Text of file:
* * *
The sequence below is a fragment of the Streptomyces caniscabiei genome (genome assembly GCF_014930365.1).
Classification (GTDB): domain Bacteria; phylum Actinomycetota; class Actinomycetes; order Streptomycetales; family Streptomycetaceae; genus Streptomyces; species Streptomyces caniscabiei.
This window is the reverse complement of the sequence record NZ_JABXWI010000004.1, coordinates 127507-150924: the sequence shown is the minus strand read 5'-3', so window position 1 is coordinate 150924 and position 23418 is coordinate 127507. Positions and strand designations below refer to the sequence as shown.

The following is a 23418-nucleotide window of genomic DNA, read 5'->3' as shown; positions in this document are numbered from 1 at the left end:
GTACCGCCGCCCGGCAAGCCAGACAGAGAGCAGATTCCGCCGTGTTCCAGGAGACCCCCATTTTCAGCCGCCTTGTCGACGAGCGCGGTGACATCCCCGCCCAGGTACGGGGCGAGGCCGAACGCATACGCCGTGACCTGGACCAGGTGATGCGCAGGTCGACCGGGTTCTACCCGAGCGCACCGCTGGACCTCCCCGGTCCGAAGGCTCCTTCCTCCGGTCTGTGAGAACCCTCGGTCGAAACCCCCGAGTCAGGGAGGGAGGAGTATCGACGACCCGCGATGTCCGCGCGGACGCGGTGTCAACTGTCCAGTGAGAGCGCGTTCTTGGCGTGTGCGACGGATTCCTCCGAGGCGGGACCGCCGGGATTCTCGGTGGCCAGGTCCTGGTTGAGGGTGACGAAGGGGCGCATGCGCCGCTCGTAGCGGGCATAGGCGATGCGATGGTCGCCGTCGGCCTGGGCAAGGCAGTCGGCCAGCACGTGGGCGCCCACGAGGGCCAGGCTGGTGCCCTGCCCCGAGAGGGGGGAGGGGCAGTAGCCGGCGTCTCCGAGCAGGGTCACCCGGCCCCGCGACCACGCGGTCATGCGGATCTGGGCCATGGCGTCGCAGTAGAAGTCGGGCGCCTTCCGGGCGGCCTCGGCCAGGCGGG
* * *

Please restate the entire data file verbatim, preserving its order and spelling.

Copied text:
The sequence below is a fragment of the Streptomyces caniscabiei genome (genome assembly GCF_014930365.1).
Classification (GTDB): domain Bacteria; phylum Actinomycetota; class Actinomycetes; order Streptomycetales; family Streptomycetaceae; genus Streptomyces; species Streptomyces caniscabiei.
This window is the reverse complement of the sequence record NZ_JABXWI010000004.1, coordinates 127507-150924: the sequence shown is the minus strand read 5'-3', so window position 1 is coordinate 150924 and position 23418 is coordinate 127507. Positions and strand designations below refer to the sequence as shown.

The following is a 23418-nucleotide window of genomic DNA, read 5'->3' as shown; positions in this document are numbered from 1 at the left end:
GTACCGCCGCCCGGCAAGCCAGACAGAGAGCAGATTCCGCCGTGTTCCAGGAGACCCCCATTTTCAGCCGCCTTGTCGACGAGCGCGGTGACATCCCCGCCCAGGTACGGGGCGAGGCCGAACGCATACGCCGTGACCTGGACCAGGTGATGCGCAGGTCGACCGGGTTCTACCCGAGCGCACCGCTGGACCTCCCCGGTCCGAAGGCTCCTTCCTCCGGTCTGTGAGAACCCTCGGTCGAAACCCCCGAGTCAGGGAGGGAGGAGTATCGACGACCCGCGATGTCCGCGCGGACGCGGTGTCAACTGTCCAGTGAGAGCGCGTTCTTGGCGTGTGCGACGGATTCCTCCGAGGCGGGACCGCCGGGATTCTCGGTGGCCAGGTCCTGGTTGAGGGTGACGAAGGGGCGCATGCGCCGCTCGTAGCGGGCATAGGCGATGCGATGGTCGCCGTCGGCCTGGGCAAGGCAGTCGGCCAGCACGTGGGCGCCCACGAGGGCCAGGCTGGTGCCCTGCCCCGAGAGGGGGGAGGGGCAGTAGCCGGCGTCTCCGAGCAGGGTCACCCGGCCCCGCGACCACGCGGTCATGCGGATCTGGGCCATGGCGTCGCAGTAGAAGTCGGGCGCCTTCCGGGCGGCCTCGGCCAGGCGGG